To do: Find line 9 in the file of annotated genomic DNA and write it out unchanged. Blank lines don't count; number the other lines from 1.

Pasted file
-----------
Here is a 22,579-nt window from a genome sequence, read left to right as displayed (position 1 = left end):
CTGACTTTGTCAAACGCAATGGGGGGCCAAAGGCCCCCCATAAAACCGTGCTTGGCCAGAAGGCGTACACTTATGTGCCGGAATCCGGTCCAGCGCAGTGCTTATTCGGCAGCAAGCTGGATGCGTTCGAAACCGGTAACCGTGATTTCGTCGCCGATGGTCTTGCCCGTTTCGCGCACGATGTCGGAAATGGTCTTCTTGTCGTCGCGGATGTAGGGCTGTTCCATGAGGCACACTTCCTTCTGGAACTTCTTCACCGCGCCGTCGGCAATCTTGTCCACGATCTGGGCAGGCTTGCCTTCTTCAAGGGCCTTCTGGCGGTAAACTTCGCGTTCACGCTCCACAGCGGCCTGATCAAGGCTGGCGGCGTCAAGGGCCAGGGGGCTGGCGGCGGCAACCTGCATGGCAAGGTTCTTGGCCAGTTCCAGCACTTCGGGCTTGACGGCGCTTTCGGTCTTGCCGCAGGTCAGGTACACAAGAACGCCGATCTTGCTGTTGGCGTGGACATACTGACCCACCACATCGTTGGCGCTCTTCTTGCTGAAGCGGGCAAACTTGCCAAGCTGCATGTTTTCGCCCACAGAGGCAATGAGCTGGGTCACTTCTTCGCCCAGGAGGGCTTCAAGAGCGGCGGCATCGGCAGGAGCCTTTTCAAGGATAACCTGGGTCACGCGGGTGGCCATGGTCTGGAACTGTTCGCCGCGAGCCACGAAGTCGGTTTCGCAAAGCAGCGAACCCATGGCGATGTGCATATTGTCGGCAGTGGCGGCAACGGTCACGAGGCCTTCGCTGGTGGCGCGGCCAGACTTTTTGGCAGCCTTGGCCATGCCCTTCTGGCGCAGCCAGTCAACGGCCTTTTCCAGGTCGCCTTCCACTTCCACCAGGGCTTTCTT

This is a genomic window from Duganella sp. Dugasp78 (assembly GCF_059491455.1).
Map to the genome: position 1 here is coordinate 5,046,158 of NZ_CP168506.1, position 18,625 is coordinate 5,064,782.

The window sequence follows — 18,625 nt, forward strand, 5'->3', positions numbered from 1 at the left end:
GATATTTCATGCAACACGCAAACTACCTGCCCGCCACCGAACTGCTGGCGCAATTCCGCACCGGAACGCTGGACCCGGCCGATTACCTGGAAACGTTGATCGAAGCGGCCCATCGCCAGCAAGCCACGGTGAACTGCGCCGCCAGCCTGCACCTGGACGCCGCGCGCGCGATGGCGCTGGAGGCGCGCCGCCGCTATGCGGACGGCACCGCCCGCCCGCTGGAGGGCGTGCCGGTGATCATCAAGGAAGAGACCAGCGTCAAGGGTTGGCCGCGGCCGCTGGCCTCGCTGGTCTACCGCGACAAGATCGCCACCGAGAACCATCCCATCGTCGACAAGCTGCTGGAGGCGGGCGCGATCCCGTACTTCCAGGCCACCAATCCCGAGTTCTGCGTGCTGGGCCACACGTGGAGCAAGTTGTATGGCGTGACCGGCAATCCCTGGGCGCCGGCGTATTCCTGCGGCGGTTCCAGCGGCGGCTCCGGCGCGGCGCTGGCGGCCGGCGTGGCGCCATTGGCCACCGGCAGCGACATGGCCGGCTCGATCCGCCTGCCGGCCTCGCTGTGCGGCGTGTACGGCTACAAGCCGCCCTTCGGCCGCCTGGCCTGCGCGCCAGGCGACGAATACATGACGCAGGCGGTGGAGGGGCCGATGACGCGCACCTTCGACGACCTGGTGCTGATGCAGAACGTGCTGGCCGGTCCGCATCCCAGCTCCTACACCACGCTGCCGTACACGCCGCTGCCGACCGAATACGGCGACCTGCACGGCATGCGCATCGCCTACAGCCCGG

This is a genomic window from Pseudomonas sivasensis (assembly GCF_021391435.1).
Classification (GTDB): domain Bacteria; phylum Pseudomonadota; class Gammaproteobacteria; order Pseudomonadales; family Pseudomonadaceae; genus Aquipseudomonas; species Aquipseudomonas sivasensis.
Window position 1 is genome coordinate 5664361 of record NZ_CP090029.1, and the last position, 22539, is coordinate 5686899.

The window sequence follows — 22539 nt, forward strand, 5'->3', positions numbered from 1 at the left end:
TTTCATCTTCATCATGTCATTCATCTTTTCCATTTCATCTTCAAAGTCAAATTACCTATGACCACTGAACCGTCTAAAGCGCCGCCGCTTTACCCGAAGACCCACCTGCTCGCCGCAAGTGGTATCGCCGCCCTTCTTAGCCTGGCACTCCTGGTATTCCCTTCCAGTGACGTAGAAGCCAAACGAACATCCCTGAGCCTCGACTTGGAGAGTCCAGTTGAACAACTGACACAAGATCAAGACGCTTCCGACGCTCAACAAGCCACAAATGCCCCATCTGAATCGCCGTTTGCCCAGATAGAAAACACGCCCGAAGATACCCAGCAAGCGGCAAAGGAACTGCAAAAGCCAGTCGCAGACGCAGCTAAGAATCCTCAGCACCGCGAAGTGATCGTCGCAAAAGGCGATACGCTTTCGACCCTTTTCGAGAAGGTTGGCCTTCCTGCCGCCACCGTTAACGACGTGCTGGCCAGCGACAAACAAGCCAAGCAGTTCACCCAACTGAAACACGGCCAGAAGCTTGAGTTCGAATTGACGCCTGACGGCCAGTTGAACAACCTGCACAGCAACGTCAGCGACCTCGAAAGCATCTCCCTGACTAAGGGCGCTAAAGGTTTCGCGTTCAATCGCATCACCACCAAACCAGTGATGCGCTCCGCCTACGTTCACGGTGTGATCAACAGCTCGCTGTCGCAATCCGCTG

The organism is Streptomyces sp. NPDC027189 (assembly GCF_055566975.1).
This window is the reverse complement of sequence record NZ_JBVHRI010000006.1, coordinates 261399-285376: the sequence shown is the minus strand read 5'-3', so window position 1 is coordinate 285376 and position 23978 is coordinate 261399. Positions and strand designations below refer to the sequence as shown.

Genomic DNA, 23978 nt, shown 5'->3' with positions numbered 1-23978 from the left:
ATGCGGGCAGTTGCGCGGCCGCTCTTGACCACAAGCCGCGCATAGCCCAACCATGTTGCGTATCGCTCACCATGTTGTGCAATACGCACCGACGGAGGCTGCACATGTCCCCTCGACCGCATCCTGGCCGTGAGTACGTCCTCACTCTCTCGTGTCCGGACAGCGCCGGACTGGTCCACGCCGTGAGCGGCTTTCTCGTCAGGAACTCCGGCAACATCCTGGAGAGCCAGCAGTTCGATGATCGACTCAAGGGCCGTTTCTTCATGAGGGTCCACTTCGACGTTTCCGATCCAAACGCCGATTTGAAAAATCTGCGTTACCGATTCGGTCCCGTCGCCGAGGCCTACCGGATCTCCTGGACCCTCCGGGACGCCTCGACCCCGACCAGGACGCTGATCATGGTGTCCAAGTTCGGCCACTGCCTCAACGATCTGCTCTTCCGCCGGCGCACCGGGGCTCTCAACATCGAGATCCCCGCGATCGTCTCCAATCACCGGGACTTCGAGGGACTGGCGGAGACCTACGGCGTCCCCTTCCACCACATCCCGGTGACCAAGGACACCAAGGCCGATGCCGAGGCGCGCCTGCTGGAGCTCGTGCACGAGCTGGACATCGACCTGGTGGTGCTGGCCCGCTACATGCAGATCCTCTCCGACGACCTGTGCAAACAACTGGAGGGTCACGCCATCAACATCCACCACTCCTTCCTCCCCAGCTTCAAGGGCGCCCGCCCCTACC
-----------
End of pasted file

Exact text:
Window position 1 is genome coordinate 5664361 of record NZ_CP090029.1, and the last position, 22539, is coordinate 5686899.